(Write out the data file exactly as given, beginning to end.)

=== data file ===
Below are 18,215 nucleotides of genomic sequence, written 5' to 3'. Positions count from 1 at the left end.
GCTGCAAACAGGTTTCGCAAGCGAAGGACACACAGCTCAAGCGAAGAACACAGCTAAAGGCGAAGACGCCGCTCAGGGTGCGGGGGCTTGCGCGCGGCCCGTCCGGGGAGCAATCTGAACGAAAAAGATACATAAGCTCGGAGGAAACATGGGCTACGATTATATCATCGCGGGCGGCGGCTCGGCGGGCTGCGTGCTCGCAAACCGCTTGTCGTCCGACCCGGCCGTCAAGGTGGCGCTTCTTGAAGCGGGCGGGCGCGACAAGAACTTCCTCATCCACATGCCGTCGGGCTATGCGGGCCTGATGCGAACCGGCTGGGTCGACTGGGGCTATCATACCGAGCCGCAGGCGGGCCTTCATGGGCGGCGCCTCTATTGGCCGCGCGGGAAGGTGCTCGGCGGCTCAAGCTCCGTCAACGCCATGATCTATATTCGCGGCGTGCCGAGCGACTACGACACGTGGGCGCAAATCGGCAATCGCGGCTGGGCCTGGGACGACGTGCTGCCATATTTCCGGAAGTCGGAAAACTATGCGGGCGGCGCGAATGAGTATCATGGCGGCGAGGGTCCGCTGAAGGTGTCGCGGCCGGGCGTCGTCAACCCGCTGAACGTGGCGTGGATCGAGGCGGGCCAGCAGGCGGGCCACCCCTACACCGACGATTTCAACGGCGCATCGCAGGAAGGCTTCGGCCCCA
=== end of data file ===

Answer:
Below are 18,215 nucleotides of genomic sequence, written 5' to 3'. Positions count from 1 at the left end.
GCTGCAAACAGGTTTCGCAAGCGAAGGACACACAGCTCAAGCGAAGAACACAGCTAAAGGCGAAGACGCCGCTCAGGGTGCGGGGGCTTGCGCGCGGCCCGTCCGGGGAGCAATCTGAACGAAAAAGATACATAAGCTCGGAGGAAACATGGGCTACGATTATATCATCGCGGGCGGCGGCTCGGCGGGCTGCGTGCTCGCAAACCGCTTGTCGTCCGACCCGGCCGTCAAGGTGGCGCTTCTTGAAGCGGGCGGGCGCGACAAGAACTTCCTCATCCACATGCCGTCGGGCTATGCGGGCCTGATGCGAACCGGCTGGGTCGACTGGGGCTATCATACCGAGCCGCAGGCGGGCCTTCATGGGCGGCGCCTCTATTGGCCGCGCGGGAAGGTGCTCGGCGGCTCAAGCTCCGTCAACGCCATGATCTATATTCGCGGCGTGCCGAGCGACTACGACACGTGGGCGCAAATCGGCAATCGCGGCTGGGCCTGGGACGACGTGCTGCCATATTTCCGGAAGTCGGAAAACTATGCGGGCGGCGCGAATGAGTATCATGGCGGCGAGGGTCCGCTGAAGGTGTCGCGGCCGGGCGTCGTCAACCCGCTGAACGTGGCGTGGATCGAGGCGGGCCAGCAGGCGGGCCACCCCTACACCGACGATTTCAACGGCGCATCGCAGGAAGGCTTCGGCCCCA